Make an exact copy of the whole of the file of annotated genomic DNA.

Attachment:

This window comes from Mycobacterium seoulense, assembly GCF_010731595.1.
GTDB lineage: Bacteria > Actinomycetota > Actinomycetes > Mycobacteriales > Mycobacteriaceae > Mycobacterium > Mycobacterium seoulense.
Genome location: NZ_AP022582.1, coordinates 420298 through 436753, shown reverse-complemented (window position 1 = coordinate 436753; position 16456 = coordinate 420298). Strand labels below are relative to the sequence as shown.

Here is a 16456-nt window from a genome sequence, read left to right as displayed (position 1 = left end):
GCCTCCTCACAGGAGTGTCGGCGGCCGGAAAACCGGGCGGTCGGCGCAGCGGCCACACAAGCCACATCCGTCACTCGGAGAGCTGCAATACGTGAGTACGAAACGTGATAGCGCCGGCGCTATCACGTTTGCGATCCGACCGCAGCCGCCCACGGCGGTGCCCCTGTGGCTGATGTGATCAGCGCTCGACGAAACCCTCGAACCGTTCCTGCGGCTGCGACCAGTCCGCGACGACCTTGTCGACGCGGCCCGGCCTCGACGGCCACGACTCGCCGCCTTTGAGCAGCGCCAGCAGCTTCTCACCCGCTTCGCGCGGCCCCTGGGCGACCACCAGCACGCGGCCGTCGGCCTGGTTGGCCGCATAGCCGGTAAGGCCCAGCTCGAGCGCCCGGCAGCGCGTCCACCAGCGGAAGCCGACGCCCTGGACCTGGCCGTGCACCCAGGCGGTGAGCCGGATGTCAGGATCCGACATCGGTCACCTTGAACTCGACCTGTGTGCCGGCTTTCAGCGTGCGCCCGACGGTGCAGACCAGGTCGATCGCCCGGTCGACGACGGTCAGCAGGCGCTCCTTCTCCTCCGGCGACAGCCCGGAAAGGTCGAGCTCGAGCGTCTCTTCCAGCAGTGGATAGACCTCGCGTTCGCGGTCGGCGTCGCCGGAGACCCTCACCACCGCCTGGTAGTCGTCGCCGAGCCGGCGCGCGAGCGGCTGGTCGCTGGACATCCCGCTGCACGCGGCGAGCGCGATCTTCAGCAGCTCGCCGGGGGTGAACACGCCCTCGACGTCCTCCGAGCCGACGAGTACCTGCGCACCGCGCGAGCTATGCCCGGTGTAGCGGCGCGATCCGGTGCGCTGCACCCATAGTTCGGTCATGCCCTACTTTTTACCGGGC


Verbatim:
This window comes from Mycobacterium seoulense, assembly GCF_010731595.1.
GTDB lineage: Bacteria > Actinomycetota > Actinomycetes > Mycobacteriales > Mycobacteriaceae > Mycobacterium > Mycobacterium seoulense.
Genome location: NZ_AP022582.1, coordinates 420298 through 436753, shown reverse-complemented (window position 1 = coordinate 436753; position 16456 = coordinate 420298). Strand labels below are relative to the sequence as shown.

Here is a 16456-nt window from a genome sequence, read left to right as displayed (position 1 = left end):
GCCTCCTCACAGGAGTGTCGGCGGCCGGAAAACCGGGCGGTCGGCGCAGCGGCCACACAAGCCACATCCGTCACTCGGAGAGCTGCAATACGTGAGTACGAAACGTGATAGCGCCGGCGCTATCACGTTTGCGATCCGACCGCAGCCGCCCACGGCGGTGCCCCTGTGGCTGATGTGATCAGCGCTCGACGAAACCCTCGAACCGTTCCTGCGGCTGCGACCAGTCCGCGACGACCTTGTCGACGCGGCCCGGCCTCGACGGCCACGACTCGCCGCCTTTGAGCAGCGCCAGCAGCTTCTCACCCGCTTCGCGCGGCCCCTGGGCGACCACCAGCACGCGGCCGTCGGCCTGGTTGGCCGCATAGCCGGTAAGGCCCAGCTCGAGCGCCCGGCAGCGCGTCCACCAGCGGAAGCCGACGCCCTGGACCTGGCCGTGCACCCAGGCGGTGAGCCGGATGTCAGGATCCGACATCGGTCACCTTGAACTCGACCTGTGTGCCGGCTTTCAGCGTGCGCCCGACGGTGCAGACCAGGTCGATCGCCCGGTCGACGACGGTCAGCAGGCGCTCCTTCTCCTCCGGCGACAGCCCGGAAAGGTCGAGCTCGAGCGTCTCTTCCAGCAGTGGATAGACCTCGCGTTCGCGGTCGGCGTCGCCGGAGACCCTCACCACCGCCTGGTAGTCGTCGCCGAGCCGGCGCGCGAGCGGCTGGTCGCTGGACATCCCGCTGCACGCGGCGAGCGCGATCTTCAGCAGCTCGCCGGGGGTGAACACGCCCTCGACGTCCTCCGAGCCGACGAGTACCTGCGCACCGCGCGAGCTATGCCCGGTGTAGCGGCGCGATCCGGTGCGCTGCACCCATAGTTCGGTCATGCCCTACTTTTTACCGGGC